Mike, great story. I congratulate you and your wife because it is not easy to do what you did -- getting rid of your stuff. I actually started a business a year ago helping people declutter in the Boston area. I find that for some people it is virtually impossible to begin to get rid of things without someone there, going through item after item after item. But it works. And I do find the mental changes happen along with the physical. It takes a while, but it happens.

Thanks for this excellent post!

I am greatly relieved that my parents unburdened themselves over the years rather than accumulating more and more stuff.

Dad is gone now, and my 86 year old mother downsized even further in order to move to my city a few years ago. She lives quite contentedly in a studio apartment only a block away.

She likes her kitchen, which is big enough for a small table for dining, and she likes the spaciousness of her one large living room. She kept only the items that are meaningful to her. As she put it, "If I can't use it and it doesn't make my heart sing, why should I keep it?"

That's the wisdom of age!

Ah yes, we are doing exactly the same thing. We do have different results now when we go out to sales. We often spend hours looking at things and never buy a thing. If we bring something in to the house, something has to go out. We donate to the Cancer Society, and what isn't quite up to par goes to Father Joe at Saint Vincent de Paul. Father Joe guarantees to sell everything. Life is better.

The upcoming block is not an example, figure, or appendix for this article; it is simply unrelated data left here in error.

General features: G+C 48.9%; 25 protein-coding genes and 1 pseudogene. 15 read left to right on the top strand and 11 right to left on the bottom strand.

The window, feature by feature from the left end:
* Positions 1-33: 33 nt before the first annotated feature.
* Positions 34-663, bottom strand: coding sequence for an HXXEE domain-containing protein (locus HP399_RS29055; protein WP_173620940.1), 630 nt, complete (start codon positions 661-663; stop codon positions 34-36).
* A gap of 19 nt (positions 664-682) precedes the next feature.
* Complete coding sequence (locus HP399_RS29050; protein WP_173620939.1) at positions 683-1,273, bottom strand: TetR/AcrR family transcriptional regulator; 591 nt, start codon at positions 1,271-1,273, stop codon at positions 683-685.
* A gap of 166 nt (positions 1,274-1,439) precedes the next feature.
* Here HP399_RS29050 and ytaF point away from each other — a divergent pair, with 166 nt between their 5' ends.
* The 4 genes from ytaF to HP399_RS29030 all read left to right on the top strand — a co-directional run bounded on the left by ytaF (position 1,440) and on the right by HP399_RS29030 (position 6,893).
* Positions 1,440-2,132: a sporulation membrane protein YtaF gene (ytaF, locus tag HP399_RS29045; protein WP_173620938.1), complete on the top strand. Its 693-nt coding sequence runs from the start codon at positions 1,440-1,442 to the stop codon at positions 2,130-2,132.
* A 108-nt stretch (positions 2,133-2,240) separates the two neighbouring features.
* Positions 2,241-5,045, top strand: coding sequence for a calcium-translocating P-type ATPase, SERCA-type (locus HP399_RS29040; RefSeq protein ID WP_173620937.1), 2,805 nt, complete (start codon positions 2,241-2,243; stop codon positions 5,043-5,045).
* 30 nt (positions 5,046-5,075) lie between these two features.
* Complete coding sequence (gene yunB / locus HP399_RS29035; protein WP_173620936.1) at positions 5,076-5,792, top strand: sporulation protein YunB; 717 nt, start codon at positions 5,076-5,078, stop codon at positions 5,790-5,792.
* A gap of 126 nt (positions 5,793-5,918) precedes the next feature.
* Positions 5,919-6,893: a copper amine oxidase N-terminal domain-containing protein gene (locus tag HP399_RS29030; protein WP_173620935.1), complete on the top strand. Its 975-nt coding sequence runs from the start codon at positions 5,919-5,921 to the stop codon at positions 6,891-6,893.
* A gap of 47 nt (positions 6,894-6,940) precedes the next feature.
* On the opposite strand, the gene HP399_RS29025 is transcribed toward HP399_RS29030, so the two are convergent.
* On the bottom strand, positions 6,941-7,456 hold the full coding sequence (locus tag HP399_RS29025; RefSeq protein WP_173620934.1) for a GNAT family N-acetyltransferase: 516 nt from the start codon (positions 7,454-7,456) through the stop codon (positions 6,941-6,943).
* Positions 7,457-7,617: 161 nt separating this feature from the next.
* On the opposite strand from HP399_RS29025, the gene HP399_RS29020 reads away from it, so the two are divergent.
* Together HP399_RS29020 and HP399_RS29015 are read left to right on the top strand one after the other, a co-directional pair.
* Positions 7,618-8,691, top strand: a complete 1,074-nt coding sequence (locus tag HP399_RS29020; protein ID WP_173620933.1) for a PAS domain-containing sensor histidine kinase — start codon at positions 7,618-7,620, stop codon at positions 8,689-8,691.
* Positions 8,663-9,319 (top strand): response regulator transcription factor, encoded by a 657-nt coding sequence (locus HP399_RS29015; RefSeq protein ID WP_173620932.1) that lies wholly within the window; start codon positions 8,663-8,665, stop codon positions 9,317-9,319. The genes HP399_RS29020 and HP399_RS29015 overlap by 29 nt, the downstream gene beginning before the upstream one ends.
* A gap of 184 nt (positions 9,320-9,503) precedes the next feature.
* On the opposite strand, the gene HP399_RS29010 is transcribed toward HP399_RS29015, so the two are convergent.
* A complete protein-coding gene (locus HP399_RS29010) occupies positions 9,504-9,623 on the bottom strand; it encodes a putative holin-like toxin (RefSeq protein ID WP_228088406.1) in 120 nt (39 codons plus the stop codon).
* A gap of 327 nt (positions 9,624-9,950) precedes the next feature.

I purchased a piece of art several years ago. I told my family I want it to be my last possession. However, right now I'm afraid it is a long journey to that point. Excellent post and subject.

I cannot find the words to say how much I was touched by this piece, and how it connected in some deep, inner part of me. I have struggled with the accumulation of a century of life from my mother, who saved everything. Three years after her death I am still going through stuff, and I have my own accumulation to cope with. I especially appreciated the idea of changing the way we think about things. To some degree this has come to me with age. Most of the time I don't even look at stuff, let alone buy it. Thank you so much for this.

It can seem like such a big decision to get rid of stuff. When it's gone, 99% of the time I never notice afterward. The only truly bad decision was moving to a condo that does not allow dogs, and now being stuck here in an inversion, without sufficient work to move on.

Welcome back. I enjoyed all your guest bloggers, and I will enthusiastically read your new 20. Glad you had a grand time.

Very insightful. Things creep up on us, and sometimes we get blindsided. But with your self knowledge to guide you you'll be fine, I'm sure.